Examine your silkies at least once a month and if you notice mites or lice, take action.
This can include dusting the birds with Diatomaceous earth, cleaning the coop and changing the bedding, and giving your birds a chemical treatment prescribed by your vet.
There are a few diseases, such as Marek’s disease, a type of herpes, and water on the brain, a form of infection.
Marek’s disease generally requires euthanizing your birds, but vets can assist with problems with water on the brain.
Vaccination at one day old and again at two weeks can certainly go a long way to preventing Marek’s disease, as well as keeping younger birds and older birds separate.
In addition, silkies have fluffy butts, which tend to attract poo to their butts.
We discuss this more in our section on tips for keeping silkies alive and healthy, but just know that a dirty butt in your silky can lead to a rather nasty condition called flystrike, where flies lay eggs on your silkie’s rear end.
How Long Do Silkie Chickens Lay Eggs?
Silkie chickens are unquestionably slow starters in the egg department.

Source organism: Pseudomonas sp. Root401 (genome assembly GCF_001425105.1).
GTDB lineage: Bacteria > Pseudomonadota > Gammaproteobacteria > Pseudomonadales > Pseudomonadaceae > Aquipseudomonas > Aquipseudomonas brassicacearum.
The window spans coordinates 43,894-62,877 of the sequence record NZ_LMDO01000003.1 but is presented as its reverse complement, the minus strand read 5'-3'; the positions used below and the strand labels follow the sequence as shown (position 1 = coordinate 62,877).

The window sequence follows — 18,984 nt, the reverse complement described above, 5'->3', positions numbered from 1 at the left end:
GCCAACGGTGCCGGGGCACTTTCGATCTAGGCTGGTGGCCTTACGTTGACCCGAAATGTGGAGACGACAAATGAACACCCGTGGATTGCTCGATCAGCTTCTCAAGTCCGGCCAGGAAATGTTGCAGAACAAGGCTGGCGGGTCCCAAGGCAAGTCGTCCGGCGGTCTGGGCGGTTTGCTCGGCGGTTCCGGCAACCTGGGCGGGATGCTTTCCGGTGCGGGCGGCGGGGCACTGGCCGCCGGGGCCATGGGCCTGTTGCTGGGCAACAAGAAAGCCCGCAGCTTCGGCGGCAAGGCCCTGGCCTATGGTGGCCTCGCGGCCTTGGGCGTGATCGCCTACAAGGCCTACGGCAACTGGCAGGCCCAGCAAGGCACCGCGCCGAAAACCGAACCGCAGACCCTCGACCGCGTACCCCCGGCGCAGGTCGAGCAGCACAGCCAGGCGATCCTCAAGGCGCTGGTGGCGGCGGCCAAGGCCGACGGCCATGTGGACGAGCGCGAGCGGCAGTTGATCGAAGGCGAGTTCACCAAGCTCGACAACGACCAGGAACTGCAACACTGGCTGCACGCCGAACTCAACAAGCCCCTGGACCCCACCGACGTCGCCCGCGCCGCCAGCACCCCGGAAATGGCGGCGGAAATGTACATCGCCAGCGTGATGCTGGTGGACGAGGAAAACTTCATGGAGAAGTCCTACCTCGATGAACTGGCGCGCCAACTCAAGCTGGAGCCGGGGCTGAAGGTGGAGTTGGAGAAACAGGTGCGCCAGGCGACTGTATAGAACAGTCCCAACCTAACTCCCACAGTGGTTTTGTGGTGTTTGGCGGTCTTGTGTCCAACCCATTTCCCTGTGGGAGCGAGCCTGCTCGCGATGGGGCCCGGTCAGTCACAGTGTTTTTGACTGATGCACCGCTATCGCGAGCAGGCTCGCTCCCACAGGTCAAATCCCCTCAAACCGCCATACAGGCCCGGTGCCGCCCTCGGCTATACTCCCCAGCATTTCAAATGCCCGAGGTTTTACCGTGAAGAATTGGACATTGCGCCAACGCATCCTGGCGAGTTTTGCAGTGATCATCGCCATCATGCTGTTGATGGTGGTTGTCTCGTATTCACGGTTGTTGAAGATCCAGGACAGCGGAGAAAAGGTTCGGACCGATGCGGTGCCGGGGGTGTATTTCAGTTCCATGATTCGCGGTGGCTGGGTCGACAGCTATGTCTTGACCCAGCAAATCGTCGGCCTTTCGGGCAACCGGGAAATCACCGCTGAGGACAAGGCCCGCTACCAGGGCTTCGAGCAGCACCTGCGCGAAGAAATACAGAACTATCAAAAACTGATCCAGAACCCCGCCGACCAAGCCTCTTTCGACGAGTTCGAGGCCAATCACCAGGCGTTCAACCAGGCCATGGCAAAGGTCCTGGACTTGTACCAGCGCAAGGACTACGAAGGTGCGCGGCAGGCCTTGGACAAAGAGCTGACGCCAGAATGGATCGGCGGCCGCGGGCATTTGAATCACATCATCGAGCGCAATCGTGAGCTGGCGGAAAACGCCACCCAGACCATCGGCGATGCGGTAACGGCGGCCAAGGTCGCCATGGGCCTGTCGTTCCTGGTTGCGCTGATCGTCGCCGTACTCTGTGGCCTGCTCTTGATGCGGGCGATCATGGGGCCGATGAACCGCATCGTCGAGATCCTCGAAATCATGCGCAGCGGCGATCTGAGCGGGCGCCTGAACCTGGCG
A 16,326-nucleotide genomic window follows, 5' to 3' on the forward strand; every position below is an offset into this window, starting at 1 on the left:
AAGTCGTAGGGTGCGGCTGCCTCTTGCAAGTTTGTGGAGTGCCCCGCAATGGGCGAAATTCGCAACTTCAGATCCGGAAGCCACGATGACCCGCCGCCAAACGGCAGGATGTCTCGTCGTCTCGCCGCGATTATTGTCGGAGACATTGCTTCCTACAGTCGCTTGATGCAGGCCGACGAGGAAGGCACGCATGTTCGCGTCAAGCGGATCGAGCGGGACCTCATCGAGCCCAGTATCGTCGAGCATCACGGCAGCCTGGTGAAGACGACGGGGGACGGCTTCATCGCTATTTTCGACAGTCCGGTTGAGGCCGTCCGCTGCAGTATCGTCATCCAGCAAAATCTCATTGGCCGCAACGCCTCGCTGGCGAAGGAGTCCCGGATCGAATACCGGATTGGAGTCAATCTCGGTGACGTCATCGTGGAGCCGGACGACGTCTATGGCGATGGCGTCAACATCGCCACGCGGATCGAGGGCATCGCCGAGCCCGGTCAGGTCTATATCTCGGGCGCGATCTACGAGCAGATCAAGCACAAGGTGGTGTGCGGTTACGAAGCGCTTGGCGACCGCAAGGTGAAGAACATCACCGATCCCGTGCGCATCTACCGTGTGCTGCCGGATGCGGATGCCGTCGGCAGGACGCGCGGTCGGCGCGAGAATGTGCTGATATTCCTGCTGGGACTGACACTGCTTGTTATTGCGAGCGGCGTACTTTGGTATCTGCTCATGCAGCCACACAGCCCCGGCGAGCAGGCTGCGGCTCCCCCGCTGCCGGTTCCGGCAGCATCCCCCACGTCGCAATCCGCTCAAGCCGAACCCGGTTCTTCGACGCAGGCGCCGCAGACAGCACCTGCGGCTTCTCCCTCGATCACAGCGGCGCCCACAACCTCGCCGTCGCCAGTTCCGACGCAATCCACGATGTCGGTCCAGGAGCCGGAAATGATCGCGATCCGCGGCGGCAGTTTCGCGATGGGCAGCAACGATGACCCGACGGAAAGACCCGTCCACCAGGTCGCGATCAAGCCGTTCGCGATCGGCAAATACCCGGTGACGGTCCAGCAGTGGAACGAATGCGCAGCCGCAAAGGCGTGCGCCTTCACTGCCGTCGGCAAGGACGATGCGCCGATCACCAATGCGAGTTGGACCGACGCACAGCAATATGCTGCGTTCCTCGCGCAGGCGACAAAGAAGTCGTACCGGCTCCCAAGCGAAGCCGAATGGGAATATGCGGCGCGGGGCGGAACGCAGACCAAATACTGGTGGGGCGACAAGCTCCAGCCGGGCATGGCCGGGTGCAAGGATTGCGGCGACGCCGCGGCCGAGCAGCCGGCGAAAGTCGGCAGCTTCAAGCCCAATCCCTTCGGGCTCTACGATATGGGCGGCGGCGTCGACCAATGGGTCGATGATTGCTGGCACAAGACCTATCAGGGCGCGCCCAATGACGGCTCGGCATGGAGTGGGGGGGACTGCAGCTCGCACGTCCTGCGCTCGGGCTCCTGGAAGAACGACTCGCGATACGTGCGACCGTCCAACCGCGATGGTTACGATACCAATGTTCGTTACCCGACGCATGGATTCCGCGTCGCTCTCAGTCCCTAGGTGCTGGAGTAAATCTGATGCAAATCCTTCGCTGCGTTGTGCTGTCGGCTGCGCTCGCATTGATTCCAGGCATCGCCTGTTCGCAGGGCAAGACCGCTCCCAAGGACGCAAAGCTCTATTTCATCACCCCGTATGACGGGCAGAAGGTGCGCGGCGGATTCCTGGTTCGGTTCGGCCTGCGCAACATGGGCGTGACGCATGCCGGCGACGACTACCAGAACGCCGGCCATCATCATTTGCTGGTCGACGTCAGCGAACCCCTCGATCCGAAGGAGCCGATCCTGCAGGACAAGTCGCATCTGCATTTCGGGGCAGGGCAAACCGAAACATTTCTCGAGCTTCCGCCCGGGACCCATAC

Don’t expect a baby Silkie chicken laying eggs anytime soon.
Most chicken hens start laying eggs at around 18 weeks of age.
But not so with Silkies.
Typically you can expect your Silkies to not lay eggs until 7 to 9 months after they are born, and it’s not uncommon to see Silkie hens not lay eggs even up to 1 year.
However, don’t fret about the slow production of eggs.
A side benefit of late bloomers in the egg department is that quite commonly, the later your Silky starts laying eggs, the more the likelihood that they will produce a greater overall egg production.
During the first two years after your furry chicken starts laying eggs, typically, they will lay between two and four eggs per week and continue this production for around 2 years.
After that, your silkie will continue to lay eggs, but the overall production will slide as they age.
At a certain point, you will likely notice that your Silky produces fewer eggs per week, or maybe even will skip a week without laying a single egg.